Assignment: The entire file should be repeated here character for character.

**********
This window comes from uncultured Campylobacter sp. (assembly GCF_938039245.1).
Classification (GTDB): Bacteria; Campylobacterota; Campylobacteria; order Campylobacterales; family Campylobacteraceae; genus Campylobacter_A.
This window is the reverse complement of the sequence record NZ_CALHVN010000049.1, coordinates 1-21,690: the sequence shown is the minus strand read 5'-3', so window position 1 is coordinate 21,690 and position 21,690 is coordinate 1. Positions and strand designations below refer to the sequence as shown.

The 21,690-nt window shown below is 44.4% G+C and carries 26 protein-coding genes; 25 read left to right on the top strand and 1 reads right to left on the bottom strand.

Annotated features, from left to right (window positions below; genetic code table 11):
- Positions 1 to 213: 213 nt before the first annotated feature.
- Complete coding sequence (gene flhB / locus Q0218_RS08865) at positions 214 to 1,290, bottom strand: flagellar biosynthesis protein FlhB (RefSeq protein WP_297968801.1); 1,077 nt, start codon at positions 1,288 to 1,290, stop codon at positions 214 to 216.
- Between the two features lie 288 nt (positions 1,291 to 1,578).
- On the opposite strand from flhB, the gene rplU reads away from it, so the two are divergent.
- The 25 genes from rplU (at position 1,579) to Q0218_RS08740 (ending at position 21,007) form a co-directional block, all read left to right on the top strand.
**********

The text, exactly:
This window comes from uncultured Campylobacter sp. (assembly GCF_938039245.1).
Classification (GTDB): Bacteria; Campylobacterota; Campylobacteria; order Campylobacterales; family Campylobacteraceae; genus Campylobacter_A.
This window is the reverse complement of the sequence record NZ_CALHVN010000049.1, coordinates 1-21,690: the sequence shown is the minus strand read 5'-3', so window position 1 is coordinate 21,690 and position 21,690 is coordinate 1. Positions and strand designations below refer to the sequence as shown.

The 21,690-nt window shown below is 44.4% G+C and carries 26 protein-coding genes; 25 read left to right on the top strand and 1 reads right to left on the bottom strand.

Annotated features, from left to right (window positions below; genetic code table 11):
- Positions 1 to 213: 213 nt before the first annotated feature.
- Complete coding sequence (gene flhB / locus Q0218_RS08865) at positions 214 to 1,290, bottom strand: flagellar biosynthesis protein FlhB (RefSeq protein WP_297968801.1); 1,077 nt, start codon at positions 1,288 to 1,290, stop codon at positions 214 to 216.
- Between the two features lie 288 nt (positions 1,291 to 1,578).
- On the opposite strand from flhB, the gene rplU reads away from it, so the two are divergent.
- The 25 genes from rplU (at position 1,579) to Q0218_RS08740 (ending at position 21,007) form a co-directional block, all read left to right on the top strand.